The Definitive Guide To Bathing Your Cat

Bathing Your Cat

Wait, what? Bathing cats? Do you really want to think about bathing your cat? Cats hate the water, and no self-respecting human being is going to bathe their cat and make it out alive. Unfortunately, it’s kind of true. Some cats hate water and want nothing to do with it other than to drink it. Other cats, though, love the water. It’s a misconception that all cats are non-lovers of the water when, in fact, many cats are just as happy to swim as a child on a hot summer’s day. Of course, your cat might not be one of those cats. The good news, fortunately, is that cat’s don’t typically require baths all that often. However, they sometimes do require a bath, and that means it is in your best interest to understand how, when, where and why you might decide to bathe your feline friend. We have a definitive guide just for you all about your cat, his bath and your sanity.

Start Young

The best way to ensure your cat is happy in the bath is to start her out while she’s young. If she’s brought up receiving periodic baths, chances are good she will do quite well in the water and you never have to worry about this particular art form and your beloved feline friend. However, if your cat is not one you’ve had since it was a kitten or you did not do this, not to worry; we have a few other suggestions that might make it a little bit easier for you to ensure your cat is handled and cared for in the correct manner.

Don’t do it When it’s Not Necessary

According to the ASPCA, it simply is not necessary to bathe your cat on a regular basis. Your cat is quite well adept at cleaning him or herself, and that means you can get away with not actually doing it on a regular basis. However, there might come a time in which your cat is attacked by something, gets into something or just plain stinks. When this happens, it might be time to go for a bath. That means taking into consideration a few quick items and going from there.

Cut Those Nails Before Bathing Your Cat

Just because you want to stay safe and relatively free of injury when it’s time to bathe the cat, we recommend that you ahead and first trim the cat’s nails. Doing this allows you to minimize your own risk of being scratched and maimed, so we recommend you do it quickly and without complaint.

Stick Cotton in her Ears

Your cat cannot stand the idea of water in her ears. It can hurt her and make her crazy, so stick some cotton in there and then make it a point to keep the water as far from her ears as possible when she is in the tub. A good idea is not to fill the water too high as it can make your cat nervous, more likely to scratch and more likely to end up hurt.

Play First

Did you know it’s a lot easier to bathe a cat that’s tired and worn out? If you need to give your cat a bath, do it when the cat is exhausted after a session of playing with the kids. This mellow attitude makes it a lot easier to ensure that your cat is able to stay calm throughout the bath since he or she is likely too tired to put up much of a fight. When you think about it, this sounds a lot like adulthood, right?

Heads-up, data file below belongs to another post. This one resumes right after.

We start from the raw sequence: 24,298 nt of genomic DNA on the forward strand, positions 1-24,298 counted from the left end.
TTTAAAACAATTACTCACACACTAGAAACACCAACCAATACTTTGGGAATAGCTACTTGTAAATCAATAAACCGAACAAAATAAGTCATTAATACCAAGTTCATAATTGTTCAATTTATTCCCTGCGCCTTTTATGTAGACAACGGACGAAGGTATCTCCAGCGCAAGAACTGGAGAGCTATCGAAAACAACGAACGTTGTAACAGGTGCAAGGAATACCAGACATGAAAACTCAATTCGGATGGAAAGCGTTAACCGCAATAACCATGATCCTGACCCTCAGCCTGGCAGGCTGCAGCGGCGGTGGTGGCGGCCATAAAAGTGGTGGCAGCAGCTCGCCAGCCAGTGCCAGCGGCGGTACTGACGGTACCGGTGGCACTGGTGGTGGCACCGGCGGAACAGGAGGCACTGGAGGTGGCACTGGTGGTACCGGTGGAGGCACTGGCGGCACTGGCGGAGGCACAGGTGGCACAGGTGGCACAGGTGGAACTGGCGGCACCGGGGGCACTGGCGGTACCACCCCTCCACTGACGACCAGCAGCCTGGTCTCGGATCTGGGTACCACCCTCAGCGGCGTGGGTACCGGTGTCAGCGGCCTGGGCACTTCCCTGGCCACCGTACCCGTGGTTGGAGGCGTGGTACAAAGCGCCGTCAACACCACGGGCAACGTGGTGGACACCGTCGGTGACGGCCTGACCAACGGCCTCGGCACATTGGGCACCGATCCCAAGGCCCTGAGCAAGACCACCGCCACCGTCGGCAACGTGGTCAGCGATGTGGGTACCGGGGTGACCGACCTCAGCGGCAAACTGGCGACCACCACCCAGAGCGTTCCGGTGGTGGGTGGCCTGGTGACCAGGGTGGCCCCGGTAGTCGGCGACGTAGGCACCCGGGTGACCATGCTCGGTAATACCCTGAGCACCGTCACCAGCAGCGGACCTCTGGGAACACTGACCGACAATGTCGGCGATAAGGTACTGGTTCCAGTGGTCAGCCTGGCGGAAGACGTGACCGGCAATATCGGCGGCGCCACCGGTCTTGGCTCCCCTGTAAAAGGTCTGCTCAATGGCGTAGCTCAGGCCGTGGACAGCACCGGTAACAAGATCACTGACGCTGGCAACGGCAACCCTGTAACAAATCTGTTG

Use Lukewarm Water

Hot water is a terrible idea when it comes to bathing your cat as it can scald his or her skin and make this bath and future baths impossible. On that note, cold water is also not a very welcome feeling for any cat. Your job is to make sure that the water you use is lukewarm. It’s a good idea to fill the sink or tub with only a few inches of water and then use a sprayer or bottle or cup to dump water on the cat’s back and head when it’s time to wash.

What to Wash With

Another consideration you should make when bathing your cat is continuing to use your cat’s shampoo. Do not use human shampoo as it can severely dry your cat’s skin out tremendously, which can cause future health issues. Cat shampoo is the best when worked into a gentle lather and then rinsed thoroughly. Take your time with this so that you are sure to get all the shampoo out of your cat’s fur leaving none behind to cause any issues.

Keep the water out of your cat’s face. Instead, use a damp washcloth to wash the eyes, the face and the mouth. This is far more acceptable to the cat and less likely the cat is being drowned. Your cat is more likely to enjoy a bath when you go about things this way than when you dump water in her face and expect her to sit still while you wash her.

When it comes to drying your cat, do it well. Then let the cat run around. You’re going to need to give the cat some freedom now so that he or she will calm down and relax. You don’t want your cat to hate you more than it currently does (don’t worry, she will get over it soon), so let him or her have some space to relax, calm down and get over what just happened.

Give that Cat a Treat

Your cat just went through something that he or she likely considers traumatic, so go ahead and reward her. Perhaps she will remember that she was given an awesome treat when she finished with her bath and she will remember that the next time you try to give her a bath. And if she loves the tub and gives you no issues when it comes to bathing your cat, perhaps you might consider giving her a second treat just for being awesome.

Photo by Getty Images

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